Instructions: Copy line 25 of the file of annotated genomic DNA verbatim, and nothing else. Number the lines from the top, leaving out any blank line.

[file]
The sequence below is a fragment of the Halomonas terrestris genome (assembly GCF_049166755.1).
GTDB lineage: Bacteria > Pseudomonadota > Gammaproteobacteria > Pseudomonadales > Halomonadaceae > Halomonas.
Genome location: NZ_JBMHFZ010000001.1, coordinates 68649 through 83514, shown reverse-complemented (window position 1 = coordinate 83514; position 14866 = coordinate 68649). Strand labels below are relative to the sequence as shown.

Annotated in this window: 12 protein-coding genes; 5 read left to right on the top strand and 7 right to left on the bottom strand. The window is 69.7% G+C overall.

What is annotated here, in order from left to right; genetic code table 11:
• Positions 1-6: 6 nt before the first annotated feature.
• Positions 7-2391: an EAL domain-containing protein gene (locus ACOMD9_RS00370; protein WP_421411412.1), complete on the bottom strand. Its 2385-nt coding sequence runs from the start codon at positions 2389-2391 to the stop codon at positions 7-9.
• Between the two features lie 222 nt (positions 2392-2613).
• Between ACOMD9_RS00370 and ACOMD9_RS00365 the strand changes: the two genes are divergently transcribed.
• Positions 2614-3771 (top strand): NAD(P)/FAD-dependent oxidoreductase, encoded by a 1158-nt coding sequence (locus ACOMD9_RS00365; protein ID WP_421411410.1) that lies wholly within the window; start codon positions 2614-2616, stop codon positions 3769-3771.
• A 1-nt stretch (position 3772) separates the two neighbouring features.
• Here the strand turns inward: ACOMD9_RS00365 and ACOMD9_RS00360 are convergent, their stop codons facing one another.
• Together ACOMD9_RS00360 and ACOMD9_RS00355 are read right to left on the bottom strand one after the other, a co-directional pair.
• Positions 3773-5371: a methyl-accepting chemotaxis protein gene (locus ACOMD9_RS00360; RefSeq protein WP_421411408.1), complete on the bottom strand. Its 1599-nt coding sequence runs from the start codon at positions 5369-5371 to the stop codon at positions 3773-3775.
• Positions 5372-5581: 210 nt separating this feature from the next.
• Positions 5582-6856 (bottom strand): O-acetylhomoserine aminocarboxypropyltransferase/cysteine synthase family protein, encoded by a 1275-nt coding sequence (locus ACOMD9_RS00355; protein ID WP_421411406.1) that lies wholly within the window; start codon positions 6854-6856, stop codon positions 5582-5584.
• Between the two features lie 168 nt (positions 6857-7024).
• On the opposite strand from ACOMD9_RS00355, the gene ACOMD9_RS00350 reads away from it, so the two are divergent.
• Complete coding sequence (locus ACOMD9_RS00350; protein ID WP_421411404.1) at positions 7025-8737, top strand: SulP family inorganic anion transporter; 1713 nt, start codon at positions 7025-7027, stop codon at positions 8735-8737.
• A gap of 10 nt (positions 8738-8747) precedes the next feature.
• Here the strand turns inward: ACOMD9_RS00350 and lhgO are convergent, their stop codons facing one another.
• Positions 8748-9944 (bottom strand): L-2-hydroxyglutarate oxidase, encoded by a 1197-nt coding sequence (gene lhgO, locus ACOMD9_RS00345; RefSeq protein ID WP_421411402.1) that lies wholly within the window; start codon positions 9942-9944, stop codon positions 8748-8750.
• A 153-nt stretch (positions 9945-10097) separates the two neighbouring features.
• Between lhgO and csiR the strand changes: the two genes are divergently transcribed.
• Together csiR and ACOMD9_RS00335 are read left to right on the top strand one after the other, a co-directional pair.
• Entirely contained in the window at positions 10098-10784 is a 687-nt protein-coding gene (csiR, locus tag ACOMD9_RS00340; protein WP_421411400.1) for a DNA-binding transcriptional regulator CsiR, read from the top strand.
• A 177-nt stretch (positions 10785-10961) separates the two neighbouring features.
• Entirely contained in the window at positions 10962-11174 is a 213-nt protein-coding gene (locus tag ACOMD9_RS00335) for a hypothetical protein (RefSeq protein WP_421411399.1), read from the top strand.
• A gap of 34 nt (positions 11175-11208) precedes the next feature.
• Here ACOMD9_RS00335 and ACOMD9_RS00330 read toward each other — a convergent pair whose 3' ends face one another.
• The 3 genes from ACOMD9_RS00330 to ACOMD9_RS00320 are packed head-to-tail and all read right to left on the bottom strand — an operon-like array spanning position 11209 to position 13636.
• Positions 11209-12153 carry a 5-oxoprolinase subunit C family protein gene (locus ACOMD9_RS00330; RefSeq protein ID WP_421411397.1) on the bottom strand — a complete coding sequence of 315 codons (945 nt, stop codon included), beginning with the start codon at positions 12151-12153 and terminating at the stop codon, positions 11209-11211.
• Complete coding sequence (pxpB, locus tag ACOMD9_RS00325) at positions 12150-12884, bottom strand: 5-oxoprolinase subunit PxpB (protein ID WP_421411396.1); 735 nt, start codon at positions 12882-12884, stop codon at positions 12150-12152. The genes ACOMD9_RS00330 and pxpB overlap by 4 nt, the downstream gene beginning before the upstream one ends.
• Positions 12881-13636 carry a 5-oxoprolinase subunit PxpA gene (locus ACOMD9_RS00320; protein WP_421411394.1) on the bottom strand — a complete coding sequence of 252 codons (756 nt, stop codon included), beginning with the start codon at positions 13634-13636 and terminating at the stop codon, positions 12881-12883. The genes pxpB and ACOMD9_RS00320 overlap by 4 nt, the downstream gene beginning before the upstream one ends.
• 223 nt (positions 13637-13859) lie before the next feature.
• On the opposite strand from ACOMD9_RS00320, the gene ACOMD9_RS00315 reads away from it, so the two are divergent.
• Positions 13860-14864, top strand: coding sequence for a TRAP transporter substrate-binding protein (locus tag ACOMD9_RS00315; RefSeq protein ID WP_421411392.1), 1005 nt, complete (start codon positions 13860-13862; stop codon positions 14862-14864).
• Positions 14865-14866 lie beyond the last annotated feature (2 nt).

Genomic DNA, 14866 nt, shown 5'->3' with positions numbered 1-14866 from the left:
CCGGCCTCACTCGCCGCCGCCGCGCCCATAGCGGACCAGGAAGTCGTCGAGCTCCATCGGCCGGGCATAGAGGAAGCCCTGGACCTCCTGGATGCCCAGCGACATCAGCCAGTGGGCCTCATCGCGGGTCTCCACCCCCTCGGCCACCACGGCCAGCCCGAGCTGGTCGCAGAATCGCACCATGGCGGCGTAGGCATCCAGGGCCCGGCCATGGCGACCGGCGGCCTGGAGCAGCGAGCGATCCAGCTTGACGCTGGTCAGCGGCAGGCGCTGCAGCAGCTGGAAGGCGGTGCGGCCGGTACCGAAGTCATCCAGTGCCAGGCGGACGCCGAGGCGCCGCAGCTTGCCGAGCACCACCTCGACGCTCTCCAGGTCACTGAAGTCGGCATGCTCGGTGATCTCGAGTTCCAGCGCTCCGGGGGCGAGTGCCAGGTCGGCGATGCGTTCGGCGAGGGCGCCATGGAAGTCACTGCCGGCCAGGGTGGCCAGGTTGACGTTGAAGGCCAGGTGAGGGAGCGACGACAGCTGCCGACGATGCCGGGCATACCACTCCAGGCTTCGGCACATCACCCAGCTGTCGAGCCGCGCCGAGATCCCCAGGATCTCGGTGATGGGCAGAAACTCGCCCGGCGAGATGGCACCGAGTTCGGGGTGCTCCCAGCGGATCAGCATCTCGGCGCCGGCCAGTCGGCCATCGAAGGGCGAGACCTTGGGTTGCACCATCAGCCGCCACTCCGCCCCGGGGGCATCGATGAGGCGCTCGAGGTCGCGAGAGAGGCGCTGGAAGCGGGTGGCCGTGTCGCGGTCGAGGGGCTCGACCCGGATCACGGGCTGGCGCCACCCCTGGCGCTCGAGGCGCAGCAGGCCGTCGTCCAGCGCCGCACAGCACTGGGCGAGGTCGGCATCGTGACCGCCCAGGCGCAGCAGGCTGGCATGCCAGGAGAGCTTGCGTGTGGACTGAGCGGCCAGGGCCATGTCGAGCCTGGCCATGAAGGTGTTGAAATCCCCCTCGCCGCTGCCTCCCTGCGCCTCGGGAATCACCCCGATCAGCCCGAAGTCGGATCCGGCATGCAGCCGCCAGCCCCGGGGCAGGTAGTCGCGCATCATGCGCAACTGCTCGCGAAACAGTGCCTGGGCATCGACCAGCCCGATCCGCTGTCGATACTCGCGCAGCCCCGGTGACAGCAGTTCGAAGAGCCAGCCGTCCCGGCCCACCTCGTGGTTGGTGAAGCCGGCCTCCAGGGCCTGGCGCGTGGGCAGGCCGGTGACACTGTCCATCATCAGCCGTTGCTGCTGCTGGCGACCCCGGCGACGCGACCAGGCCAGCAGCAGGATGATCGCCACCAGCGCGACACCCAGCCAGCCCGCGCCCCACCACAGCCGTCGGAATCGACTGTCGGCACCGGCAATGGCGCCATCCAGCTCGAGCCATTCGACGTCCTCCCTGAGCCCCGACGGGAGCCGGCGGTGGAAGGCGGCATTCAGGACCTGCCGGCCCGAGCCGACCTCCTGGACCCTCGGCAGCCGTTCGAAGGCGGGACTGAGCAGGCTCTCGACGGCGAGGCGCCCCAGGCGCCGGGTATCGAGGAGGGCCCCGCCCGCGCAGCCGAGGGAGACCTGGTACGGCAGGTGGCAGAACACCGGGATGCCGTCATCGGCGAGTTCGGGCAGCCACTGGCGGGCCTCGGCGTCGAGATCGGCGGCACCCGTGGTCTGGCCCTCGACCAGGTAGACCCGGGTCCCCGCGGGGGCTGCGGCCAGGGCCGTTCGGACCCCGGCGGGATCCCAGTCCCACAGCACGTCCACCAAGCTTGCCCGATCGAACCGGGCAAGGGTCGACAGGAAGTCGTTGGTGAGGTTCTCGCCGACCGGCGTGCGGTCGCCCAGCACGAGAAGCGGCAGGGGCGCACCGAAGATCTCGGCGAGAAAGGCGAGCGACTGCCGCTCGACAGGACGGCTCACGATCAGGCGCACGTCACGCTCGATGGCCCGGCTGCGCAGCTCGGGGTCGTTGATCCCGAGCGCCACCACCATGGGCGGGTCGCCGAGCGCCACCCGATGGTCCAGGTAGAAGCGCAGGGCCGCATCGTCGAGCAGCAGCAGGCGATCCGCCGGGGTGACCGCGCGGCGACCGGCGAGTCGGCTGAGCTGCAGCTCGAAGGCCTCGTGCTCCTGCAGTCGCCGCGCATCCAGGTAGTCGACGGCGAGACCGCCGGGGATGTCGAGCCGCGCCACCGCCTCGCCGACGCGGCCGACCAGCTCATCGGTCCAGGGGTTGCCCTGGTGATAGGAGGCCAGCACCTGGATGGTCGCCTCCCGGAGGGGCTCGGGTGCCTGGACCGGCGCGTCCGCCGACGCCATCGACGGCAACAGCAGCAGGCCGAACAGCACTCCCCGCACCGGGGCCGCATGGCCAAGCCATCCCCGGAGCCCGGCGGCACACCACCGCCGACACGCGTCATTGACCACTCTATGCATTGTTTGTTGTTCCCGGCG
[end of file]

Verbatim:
• Together csiR and ACOMD9_RS00335 are read left to right on the top strand one after the other, a co-directional pair.